Me, Sher, and Ad

Me, Sher, and Ad
Bro Adam and sis Sher, my rocks!

Saturday, January 4, 2014

Baked Chicken and an Important Cooking Tip!

Baked chicken was one of the weekly staple meals in my family. We rarely had steak and if we did it, it was almost always London Broil, sliced thin. That was for special occasions or if it were on sale and Mom had double coupons. Otherwise, chicken was king in my family. We also had fish, but back in the 70's and 80's there wasn't a great selection of fresh fish in the supermarkets, usually just flounder, haddock, or cod. I actually enjoyed fish sticks and beer battered fish filets far more!

Chicken, cleaned and ready for baking!
This was my Mom's weekly recipe for baked chicken. Simple and flavorful. These days, one might not top it with butter, opting for a healthier approach. How about drizzling olive oil?  I opted for my Mom's recipe with the butter pats. It tasted SO good! I like the combination of spices, just enough pepper and paprika to give it a zing. We always used the cheaper cuts of chicken, dark meat. Special occasions called for mixing in the more expensive chicken breasts. Personally, I think legs and thighs have more flavor and tend to stay juicier.

While beginning the recipe, I thought back to a recent online argument about washing and preparing the chicken. Should you or shouldn't you rinse and trim the pieces? The old argument was that one should rinse the chicken to "clean" it off and trim the excess fat. Health advocates now argue against that as the water hitting the chicken sprays potentially dangerous bacteria like salmonella around your kitchen and possibly on yourself. I guess I am old school and decided to carefully rinse off the chicken pieces like my Mom did. Research it online yourself and make your own decision.

While rinsing off the chicken I had a mental block which I think deserves mentioning although I am opening myself up to embarrassment (what else is new).  Mom's recipe says, "Clean chicken." Now I know that there is a "cleaning" spray which you spray on fruits and vegetables to remove pesticides but wasn't there one for chicken? How do you clean chicken? Is there a cleaning agent or just water? Now I know I was drinking wine while cooking but I wasn't drunk, I just couldn't get past this mental block.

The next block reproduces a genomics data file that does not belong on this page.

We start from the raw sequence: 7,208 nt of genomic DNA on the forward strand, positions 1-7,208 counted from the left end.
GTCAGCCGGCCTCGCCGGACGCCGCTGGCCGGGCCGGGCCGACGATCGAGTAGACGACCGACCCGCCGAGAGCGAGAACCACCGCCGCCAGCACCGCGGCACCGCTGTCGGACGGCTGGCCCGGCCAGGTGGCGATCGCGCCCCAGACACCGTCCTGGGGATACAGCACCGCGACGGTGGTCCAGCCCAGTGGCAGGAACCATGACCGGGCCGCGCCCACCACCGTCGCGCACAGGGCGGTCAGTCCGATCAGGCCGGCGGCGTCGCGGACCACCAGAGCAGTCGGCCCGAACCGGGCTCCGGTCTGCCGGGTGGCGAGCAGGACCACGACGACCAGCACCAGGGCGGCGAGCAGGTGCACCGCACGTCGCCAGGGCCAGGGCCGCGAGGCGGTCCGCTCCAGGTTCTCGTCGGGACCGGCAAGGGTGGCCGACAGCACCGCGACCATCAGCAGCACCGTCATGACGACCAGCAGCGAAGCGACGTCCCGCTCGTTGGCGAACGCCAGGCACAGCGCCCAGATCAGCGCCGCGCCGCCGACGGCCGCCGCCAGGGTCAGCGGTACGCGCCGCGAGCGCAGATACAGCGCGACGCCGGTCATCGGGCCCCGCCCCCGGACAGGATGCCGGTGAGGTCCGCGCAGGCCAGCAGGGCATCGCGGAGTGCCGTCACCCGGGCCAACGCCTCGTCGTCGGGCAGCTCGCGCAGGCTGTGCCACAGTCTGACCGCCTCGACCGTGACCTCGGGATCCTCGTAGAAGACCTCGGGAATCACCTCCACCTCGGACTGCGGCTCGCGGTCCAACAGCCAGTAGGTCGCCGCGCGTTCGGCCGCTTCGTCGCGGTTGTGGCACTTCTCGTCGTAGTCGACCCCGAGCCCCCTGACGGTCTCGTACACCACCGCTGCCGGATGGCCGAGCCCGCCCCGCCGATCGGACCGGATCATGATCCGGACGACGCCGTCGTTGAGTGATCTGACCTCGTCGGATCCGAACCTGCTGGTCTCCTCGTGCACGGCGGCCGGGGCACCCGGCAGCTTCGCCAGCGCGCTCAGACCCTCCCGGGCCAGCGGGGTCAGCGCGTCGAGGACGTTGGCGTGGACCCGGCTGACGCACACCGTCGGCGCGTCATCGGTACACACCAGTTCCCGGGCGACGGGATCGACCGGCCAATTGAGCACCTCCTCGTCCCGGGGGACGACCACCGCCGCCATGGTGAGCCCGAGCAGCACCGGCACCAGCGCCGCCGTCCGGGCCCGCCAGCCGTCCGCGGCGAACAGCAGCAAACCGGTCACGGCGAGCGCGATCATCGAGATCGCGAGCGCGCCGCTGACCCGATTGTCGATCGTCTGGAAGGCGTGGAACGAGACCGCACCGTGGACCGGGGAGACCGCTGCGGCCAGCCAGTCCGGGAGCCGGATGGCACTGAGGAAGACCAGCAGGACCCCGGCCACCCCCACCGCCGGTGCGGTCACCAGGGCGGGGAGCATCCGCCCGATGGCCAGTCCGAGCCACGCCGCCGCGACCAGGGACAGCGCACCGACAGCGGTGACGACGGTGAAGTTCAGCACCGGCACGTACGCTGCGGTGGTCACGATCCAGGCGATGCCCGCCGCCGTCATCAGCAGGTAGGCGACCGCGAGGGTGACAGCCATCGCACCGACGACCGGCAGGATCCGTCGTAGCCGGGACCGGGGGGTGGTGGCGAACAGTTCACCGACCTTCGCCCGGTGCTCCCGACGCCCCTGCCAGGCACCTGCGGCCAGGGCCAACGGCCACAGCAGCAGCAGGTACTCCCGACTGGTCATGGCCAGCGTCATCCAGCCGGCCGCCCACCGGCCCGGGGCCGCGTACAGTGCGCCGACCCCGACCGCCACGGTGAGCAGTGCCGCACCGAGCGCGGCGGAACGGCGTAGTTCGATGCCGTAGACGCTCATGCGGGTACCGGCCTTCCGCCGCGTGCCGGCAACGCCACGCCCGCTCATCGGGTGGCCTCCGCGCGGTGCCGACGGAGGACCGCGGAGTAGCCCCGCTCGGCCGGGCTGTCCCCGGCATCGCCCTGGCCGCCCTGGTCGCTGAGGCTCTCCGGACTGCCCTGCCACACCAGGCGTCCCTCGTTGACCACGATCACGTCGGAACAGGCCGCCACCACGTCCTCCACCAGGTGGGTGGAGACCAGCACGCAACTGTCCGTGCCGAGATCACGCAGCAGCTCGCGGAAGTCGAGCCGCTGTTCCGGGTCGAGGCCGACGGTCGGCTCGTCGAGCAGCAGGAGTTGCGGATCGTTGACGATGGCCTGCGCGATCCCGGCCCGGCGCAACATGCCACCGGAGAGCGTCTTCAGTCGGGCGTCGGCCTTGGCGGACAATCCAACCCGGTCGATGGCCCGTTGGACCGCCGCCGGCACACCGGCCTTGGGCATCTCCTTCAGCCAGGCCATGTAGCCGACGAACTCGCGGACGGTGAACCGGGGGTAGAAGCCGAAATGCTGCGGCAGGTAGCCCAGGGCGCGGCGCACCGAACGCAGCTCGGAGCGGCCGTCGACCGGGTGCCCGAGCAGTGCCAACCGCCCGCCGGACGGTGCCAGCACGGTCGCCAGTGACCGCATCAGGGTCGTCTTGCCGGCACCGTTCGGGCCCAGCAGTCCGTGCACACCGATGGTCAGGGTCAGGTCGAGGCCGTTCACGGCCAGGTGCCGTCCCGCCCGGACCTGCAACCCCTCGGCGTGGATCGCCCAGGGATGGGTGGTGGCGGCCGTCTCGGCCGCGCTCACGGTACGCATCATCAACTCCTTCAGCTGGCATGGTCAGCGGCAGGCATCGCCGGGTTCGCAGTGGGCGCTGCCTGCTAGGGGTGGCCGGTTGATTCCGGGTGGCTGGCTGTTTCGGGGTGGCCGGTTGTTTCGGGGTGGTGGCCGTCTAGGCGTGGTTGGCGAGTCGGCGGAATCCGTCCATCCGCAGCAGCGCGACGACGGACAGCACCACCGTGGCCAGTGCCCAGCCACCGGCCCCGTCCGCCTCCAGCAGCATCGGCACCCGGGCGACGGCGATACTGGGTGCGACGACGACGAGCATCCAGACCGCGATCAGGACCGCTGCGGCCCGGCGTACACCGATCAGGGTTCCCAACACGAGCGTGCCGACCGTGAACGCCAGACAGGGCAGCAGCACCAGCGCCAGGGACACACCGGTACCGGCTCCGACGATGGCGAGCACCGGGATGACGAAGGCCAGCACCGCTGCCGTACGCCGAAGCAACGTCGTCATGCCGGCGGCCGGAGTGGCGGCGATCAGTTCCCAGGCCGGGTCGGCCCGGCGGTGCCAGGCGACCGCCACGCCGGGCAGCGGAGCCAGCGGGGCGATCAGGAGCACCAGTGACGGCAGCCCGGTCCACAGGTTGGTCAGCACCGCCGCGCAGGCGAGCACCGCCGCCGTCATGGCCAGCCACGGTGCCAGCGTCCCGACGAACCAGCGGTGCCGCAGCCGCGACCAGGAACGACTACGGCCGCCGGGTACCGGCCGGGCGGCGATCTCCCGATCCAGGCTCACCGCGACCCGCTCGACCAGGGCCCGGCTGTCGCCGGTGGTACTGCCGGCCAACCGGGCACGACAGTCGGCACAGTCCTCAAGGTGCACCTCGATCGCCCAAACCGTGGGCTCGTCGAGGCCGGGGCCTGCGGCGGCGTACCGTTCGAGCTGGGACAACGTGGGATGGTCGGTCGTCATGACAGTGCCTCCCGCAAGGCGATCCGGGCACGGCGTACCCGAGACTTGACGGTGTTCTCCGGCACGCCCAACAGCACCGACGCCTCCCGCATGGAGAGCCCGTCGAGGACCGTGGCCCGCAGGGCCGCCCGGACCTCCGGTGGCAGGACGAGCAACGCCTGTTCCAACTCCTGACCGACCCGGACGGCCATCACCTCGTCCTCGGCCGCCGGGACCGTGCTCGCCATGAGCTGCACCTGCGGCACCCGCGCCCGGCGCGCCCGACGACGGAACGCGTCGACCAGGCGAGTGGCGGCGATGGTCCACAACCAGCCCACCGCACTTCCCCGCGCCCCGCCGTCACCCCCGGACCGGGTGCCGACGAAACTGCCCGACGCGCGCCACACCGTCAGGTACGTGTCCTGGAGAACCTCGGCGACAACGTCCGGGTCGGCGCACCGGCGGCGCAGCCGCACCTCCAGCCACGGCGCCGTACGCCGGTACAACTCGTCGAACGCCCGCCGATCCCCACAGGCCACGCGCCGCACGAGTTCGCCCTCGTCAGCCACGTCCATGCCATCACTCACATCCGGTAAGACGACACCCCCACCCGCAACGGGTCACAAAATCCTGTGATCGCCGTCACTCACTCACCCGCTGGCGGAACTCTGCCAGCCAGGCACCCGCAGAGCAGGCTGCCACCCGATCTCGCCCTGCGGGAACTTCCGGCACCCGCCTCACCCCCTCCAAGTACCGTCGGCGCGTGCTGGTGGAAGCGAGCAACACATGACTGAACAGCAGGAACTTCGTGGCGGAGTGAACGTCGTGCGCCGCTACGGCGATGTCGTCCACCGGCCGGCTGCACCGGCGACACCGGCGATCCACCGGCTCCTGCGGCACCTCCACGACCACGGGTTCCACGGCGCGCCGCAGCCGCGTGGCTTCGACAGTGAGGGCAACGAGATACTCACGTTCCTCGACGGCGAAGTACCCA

I decided to call my cousin Jennifer to ask her. My sister Sheryl was up at her home overnight in North Jersey so I figured I would have two great cooks to answer my question.  I called Jennifer and tiptoed around asking.

"Jennifer, um, when recipes say 'clean chicken', is there something you use to clean the chicken with like ... (My voice kinda of trailed off) ... soap?"
Chicken Soap
"What!?!? Marc! Are you kidding me!? Are you serious?!"  Jen exclaimed.
"Umm .. (carefully choosing my words) well I thought there was a cleaner like for vegetables and fruit."
"Sheryl! Your brother wants to know if he should use soap on chicken!" she yelled passing the phone.
"What?!?!?" exclaimed Sheryl into the phone. 
"I am having a brain fart!!! When we clean chicken, do we just rinse and trim or is there something I put on it?"
"Marc, are you kidding me? You don't use soap on chicken."
"I just was double checking. I figured you didn't but just wanted to DOUBLE CHECK!"
"You just rinse and trim the fat off the chicken, OK honey?" Sheryl stated firmly. "Don't use soap. Just don't use soap. OK?"

"For those not so fresh "fowl" smelling days."
For the record (which got lost in translation), I was referring to an agent like pesticide remover on veggies and fruit, to help remove the bacteria not realizing that it would be killed off by cooking.  Using soap was JUST an example. It was also an example of a typical "Marc" blond moment. Thanks though to my sister Sheryl and cousin Jennifer for helping to set the record straight

So guess what arrived just in time for Christmas from my cousin Jen?  Thanks Jen! A bar of chicken soap, no further explanation needed.

Mom's Baked Chicken


1. Clean chicken  (DO NOT USE SOAP -- Marc)
2. Pat dry
3. Put in glass or buttered baking pan
4. Add salt, pepper, paprika, garlic powder, and or poultry seasoning
5. Top each piece with a pad of butter
6. Set oven to 350-375'F
7. Baste
8. Check after 1 hour then after, every ten minutes, do not overcook!


  1. What a hilarious BLOND moment would be relieved you DIDN'T USE SOAP! :-) ........hugs, Big Sis

  2. Now back to that London Broil! Don't you have to be in London to make it a "London" Broil? Otherwise it would be just a Broiled Steak, wouldn't it? All kidding aside, that sounds like a great recipes.

  3. Gee thanks Skip. :) It is a good basic recipe. One of Abby's favorites!

  4. I must meet Jennifer…she's got my kind of humor!

  5. I don’t suppose many of websites give this kind of information.Danny